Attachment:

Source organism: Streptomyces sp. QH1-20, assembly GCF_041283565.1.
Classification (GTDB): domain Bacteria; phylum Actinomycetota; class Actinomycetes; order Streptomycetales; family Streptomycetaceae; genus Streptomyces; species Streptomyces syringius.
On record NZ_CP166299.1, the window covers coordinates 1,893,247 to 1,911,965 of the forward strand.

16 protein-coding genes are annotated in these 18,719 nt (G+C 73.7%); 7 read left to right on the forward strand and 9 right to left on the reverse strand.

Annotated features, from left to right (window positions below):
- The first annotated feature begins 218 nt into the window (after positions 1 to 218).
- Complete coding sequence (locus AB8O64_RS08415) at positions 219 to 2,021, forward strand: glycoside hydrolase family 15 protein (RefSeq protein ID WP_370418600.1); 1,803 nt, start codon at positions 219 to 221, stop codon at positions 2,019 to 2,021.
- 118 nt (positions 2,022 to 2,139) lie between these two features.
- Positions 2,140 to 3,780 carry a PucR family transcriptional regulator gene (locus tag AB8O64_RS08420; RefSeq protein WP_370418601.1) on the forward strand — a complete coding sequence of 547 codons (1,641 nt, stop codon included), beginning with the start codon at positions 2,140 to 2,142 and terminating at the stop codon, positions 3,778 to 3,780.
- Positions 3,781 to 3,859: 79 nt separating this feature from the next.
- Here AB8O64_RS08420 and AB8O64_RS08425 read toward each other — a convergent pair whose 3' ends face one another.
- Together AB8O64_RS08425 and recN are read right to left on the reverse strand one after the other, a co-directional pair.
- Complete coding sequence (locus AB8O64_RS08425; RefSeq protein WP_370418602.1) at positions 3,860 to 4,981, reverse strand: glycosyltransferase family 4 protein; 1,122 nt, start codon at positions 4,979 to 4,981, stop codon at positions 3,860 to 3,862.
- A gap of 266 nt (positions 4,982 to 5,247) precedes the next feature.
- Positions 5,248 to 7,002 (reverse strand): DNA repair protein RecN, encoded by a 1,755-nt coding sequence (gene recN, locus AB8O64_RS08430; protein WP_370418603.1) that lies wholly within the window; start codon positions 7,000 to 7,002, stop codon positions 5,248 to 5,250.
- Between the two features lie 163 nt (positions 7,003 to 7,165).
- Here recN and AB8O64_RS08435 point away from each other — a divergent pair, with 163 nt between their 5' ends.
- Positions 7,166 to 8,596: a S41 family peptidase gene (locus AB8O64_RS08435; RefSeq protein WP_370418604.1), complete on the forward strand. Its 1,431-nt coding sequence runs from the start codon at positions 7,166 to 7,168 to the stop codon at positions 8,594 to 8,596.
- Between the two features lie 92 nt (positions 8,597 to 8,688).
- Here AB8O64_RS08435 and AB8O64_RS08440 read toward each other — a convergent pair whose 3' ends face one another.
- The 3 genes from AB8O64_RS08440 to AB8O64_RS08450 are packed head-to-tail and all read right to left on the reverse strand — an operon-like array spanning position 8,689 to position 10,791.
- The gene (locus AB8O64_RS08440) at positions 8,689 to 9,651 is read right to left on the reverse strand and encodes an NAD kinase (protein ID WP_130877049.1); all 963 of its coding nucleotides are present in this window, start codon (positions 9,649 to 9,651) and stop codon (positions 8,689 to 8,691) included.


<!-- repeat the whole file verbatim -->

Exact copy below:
Source organism: Streptomyces sp. QH1-20, assembly GCF_041283565.1.
Classification (GTDB): domain Bacteria; phylum Actinomycetota; class Actinomycetes; order Streptomycetales; family Streptomycetaceae; genus Streptomyces; species Streptomyces syringius.
On record NZ_CP166299.1, the window covers coordinates 1,893,247 to 1,911,965 of the forward strand.

16 protein-coding genes are annotated in these 18,719 nt (G+C 73.7%); 7 read left to right on the forward strand and 9 right to left on the reverse strand.

Annotated features, from left to right (window positions below):
- The first annotated feature begins 218 nt into the window (after positions 1 to 218).
- Complete coding sequence (locus AB8O64_RS08415) at positions 219 to 2,021, forward strand: glycoside hydrolase family 15 protein (RefSeq protein ID WP_370418600.1); 1,803 nt, start codon at positions 219 to 221, stop codon at positions 2,019 to 2,021.
- 118 nt (positions 2,022 to 2,139) lie between these two features.
- Positions 2,140 to 3,780 carry a PucR family transcriptional regulator gene (locus tag AB8O64_RS08420; RefSeq protein WP_370418601.1) on the forward strand — a complete coding sequence of 547 codons (1,641 nt, stop codon included), beginning with the start codon at positions 2,140 to 2,142 and terminating at the stop codon, positions 3,778 to 3,780.
- Positions 3,781 to 3,859: 79 nt separating this feature from the next.
- Here AB8O64_RS08420 and AB8O64_RS08425 read toward each other — a convergent pair whose 3' ends face one another.
- Together AB8O64_RS08425 and recN are read right to left on the reverse strand one after the other, a co-directional pair.
- Complete coding sequence (locus AB8O64_RS08425; RefSeq protein WP_370418602.1) at positions 3,860 to 4,981, reverse strand: glycosyltransferase family 4 protein; 1,122 nt, start codon at positions 4,979 to 4,981, stop codon at positions 3,860 to 3,862.
- A gap of 266 nt (positions 4,982 to 5,247) precedes the next feature.
- Positions 5,248 to 7,002 (reverse strand): DNA repair protein RecN, encoded by a 1,755-nt coding sequence (gene recN, locus AB8O64_RS08430; protein WP_370418603.1) that lies wholly within the window; start codon positions 7,000 to 7,002, stop codon positions 5,248 to 5,250.
- Between the two features lie 163 nt (positions 7,003 to 7,165).
- Here recN and AB8O64_RS08435 point away from each other — a divergent pair, with 163 nt between their 5' ends.
- Positions 7,166 to 8,596: a S41 family peptidase gene (locus AB8O64_RS08435; RefSeq protein WP_370418604.1), complete on the forward strand. Its 1,431-nt coding sequence runs from the start codon at positions 7,166 to 7,168 to the stop codon at positions 8,594 to 8,596.
- Between the two features lie 92 nt (positions 8,597 to 8,688).
- Here AB8O64_RS08435 and AB8O64_RS08440 read toward each other — a convergent pair whose 3' ends face one another.
- The 3 genes from AB8O64_RS08440 to AB8O64_RS08450 are packed head-to-tail and all read right to left on the reverse strand — an operon-like array spanning position 8,689 to position 10,791.
- The gene (locus AB8O64_RS08440) at positions 8,689 to 9,651 is read right to left on the reverse strand and encodes an NAD kinase (protein ID WP_130877049.1); all 963 of its coding nucleotides are present in this window, start codon (positions 9,649 to 9,651) and stop codon (positions 8,689 to 8,691) included.